Learning from the Collapse of CICIG, MACCIH, and CICIES: What Lessons for the Future?

Six years ago, the world was celebrating one of the most innovative and promising investigative commissions to curb grand corruption: Guatemala’s International Commission Against Impunity in Guatemala (Comisión Internacional Contra la Impunidad en Guatemala, or CICIG). CICIG was a domestic-international hybrid organization that exposed sixty criminal networks, charged nearly 700 people, and took down high-level officials, including Guatemala’s sitting president, vice president, and head of the public prosecutor’s office  (see here, here, here, and here). CICIG was so successful that it inspired two of Guatemala’s neighbors, El Salvador and Honduras, to create commissions on a similar model: MACCIH in Honduras (created in 2016) and CICIES in El Salvador (created in 2019). The key element setting these commissions apart from traditional anticorruption agencies was their hybrid domestic-international setup. In all three cases, the commissioners were supported by an international body (the UN for CICIG and Office of American States (OAS) for MACCIH and CICIES), and the commissions were led by foreigners. The commissions had ambitious mandates, but also limited powers: They could not prosecute on their own, but rather had to work with the national prosecutor’s office. Initially, MACCIH and CICIES scored a few remarkable victories, taking down a handful of government officials. This fueled optimism that these institutions, together with CICIG, would prove to be a powerful and sustainable anticorruption innovation.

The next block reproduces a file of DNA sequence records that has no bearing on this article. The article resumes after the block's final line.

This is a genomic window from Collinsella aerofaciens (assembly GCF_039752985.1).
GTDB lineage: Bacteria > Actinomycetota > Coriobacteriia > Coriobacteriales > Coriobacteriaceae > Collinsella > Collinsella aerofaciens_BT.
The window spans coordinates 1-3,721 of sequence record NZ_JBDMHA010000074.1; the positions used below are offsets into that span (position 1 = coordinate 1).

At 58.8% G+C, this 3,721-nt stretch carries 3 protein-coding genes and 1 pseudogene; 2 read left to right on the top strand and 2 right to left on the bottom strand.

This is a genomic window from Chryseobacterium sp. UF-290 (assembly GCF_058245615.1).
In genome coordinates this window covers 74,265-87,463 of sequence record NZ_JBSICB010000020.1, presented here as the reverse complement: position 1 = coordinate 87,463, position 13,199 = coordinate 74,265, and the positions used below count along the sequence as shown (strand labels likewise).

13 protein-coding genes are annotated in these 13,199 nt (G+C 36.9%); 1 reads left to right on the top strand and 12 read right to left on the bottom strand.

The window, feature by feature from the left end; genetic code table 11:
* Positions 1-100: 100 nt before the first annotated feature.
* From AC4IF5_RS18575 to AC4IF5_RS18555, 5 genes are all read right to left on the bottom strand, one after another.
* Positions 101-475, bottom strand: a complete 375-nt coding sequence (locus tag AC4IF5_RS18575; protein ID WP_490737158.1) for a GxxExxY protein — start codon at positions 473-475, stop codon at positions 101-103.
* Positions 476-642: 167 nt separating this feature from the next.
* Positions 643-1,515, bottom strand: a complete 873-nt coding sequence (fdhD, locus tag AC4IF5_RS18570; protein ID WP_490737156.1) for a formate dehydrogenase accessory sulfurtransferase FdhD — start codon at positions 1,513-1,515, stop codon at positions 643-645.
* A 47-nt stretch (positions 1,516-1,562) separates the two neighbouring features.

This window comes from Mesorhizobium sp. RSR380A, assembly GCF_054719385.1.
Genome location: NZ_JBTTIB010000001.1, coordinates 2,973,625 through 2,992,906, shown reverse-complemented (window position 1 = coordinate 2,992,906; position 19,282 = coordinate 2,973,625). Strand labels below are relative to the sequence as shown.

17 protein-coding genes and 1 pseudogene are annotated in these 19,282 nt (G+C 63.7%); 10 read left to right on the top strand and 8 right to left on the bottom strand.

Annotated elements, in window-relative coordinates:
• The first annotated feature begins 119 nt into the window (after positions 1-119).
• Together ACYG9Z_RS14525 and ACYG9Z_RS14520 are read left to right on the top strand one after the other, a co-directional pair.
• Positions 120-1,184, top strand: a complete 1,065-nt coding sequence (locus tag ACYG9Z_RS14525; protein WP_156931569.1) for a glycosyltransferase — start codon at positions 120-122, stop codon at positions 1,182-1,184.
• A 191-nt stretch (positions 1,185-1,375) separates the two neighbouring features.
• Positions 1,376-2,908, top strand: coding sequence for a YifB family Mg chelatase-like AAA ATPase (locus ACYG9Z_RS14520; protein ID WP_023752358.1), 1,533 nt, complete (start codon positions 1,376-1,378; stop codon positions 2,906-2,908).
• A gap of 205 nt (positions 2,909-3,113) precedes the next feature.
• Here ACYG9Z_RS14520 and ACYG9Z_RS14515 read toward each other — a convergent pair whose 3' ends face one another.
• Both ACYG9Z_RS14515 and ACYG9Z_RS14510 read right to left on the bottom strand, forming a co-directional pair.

Now, several years later, the bloom is off the rose. None of these commissions are still operating. And the story of their demise is remarkably similar: In each country, the commission’s investigations got too close to the incumbent administration, ultimately leading the president to either terminate the commission’s mandate or let it expire (see here, here, and here). This all-too-familiar story highlights a difficult challenge in fighting corruption effectively, one that is not limited to these special hybrid commissions: The main point of creating independent anticorruption bodies is to make possible the investigation and prosecution of the politically powerful—those who might benefit from de facto impunity if investigations were left to the ordinary institutions of justice—but at the same time, these independent commissions are sustainable only as long as the politically powerful would not find it more expedient to shut them down.

It’s difficult to thread this needle, and I’m reluctant to second-guess the leaders of CICIG, MACCIH, and CICIES regarding their strategic choices. Still, the fates of these commissions suggest a few valuable lessons that might be applicable to other anticorruption agencies that find themselves facing a comparable dilemma: